- What is real?
- What is accurate?
- What is true?
Like the early morning fog, truth and beliefs can be misty and subject to change.
Just a few weeks ago, those who vehemently supported Romney and those who backed Obama exchanged barbs and spoke words that were polar opposites. Someone not familiar with the scene would have been confused. How could Americans, living in the same country, at the same time in history, see the world in such different ways? How could some Democrats and Republicans be so sure the other side was wrong, even evil? I must hope that in the future, those who hold opposing viewpoints will loosen the intensity of their opinions and become more tolerant of the other. We need more of us to truly communicate and listen. We need to not demonize the other. We need kindness and democracy to flourish and both sides to work together.
People who are Jewish, or Catholic, or Baptist, or Unitarian may have strongly held beliefs on what they assume is the true religion. Or maybe not. But for those who do, what viewpoint is right? Can members of a religious group feel empathy for the position of others who hold different convictions? Can they understand that people are individuals and create their own belief system that develops over time as a result of their personal experiences? Can they consider that their own faith may change as they live through important life-changing happenings?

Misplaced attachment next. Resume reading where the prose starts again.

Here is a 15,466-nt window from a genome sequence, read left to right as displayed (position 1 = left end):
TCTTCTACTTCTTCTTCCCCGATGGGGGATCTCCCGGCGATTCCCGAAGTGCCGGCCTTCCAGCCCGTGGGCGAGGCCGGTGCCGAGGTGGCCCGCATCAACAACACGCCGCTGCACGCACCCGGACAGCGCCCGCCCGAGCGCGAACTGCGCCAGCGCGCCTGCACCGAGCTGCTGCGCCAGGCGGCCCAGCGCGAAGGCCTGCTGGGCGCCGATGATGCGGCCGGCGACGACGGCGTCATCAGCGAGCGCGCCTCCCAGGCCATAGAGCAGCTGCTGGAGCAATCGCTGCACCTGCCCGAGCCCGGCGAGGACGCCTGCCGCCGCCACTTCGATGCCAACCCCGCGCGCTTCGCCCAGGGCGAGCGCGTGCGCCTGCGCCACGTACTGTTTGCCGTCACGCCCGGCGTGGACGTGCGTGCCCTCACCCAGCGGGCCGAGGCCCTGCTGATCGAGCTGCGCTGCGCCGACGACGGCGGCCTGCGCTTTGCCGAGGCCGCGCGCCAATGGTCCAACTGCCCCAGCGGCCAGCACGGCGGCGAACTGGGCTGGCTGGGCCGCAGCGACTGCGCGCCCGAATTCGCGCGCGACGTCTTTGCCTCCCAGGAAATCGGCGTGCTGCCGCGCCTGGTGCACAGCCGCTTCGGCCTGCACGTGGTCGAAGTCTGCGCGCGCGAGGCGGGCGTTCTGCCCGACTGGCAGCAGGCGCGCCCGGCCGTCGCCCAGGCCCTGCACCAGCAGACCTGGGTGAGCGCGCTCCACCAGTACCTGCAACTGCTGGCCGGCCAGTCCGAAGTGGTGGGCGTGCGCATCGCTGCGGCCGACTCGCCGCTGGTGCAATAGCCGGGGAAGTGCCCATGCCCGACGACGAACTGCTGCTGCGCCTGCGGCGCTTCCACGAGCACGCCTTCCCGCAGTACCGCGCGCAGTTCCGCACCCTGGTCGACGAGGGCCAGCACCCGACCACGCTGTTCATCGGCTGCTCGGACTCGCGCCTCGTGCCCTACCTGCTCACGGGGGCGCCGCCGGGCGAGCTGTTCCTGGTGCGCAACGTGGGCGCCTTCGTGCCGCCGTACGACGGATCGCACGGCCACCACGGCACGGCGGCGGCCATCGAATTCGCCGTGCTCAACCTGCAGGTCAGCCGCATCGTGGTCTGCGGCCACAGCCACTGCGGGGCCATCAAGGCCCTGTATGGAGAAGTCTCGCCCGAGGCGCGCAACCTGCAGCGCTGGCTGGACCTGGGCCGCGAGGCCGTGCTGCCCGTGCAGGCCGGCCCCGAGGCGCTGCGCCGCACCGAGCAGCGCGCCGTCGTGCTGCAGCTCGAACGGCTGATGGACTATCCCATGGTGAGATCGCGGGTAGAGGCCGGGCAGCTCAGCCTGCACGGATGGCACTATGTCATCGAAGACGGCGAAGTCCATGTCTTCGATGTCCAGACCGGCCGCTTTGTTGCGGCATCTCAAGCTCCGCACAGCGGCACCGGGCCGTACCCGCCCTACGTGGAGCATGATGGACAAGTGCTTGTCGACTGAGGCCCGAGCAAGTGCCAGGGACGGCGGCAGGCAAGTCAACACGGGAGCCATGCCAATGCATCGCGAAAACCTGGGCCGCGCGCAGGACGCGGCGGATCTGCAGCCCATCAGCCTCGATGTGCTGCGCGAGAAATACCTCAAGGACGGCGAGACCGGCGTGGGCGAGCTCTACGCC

I’ve moved through significant corrections in my viewpoint about a situation I once believed to be only as I saw it. I was unable to consider that others, with their opposing point of view, might also be right. To do so would have shredded the support I held for my former husband. And I had to protect him, and my family. I couldn’t imagine thinking anything else.
In 2003 I was consumed with hate for what I saw as the lying girl and her evil family. That day in court in November 2003, I was barely able to conceal my rage and loathing towards her and her relatives, who threatened my life and that of my family. It was absolutely impossible for me to consider the girl might be telling the truth. Was I wrong in my belief? I don’t know, but then I couldn’t imagine the others’ points of view, so certain was I that they were lies. But were they?
I wonder now about what was true then, now that nine years have passed, ten if I consider when the threats against him began. Was I wrong in believing him? Did he lie to me? Did he lie to his lawyer?
If it was a lie, was the truth so terrible he couldn’t acknowledge it? If it was a lie, was it intentional? If it was a lie, had he convinced himself that what he said was true or was the truth merely slanted, to soften the intensity of the falsehood?
As each year passes I become less sure that my 2003 vehemence was the right reaction. Perhaps intense emotion and the desire to protect my family overtook my ability to even consider the other side. I’ll never really know. I only hope that the girl, now a young woman, is having a good life with few remnants of the upset from that time.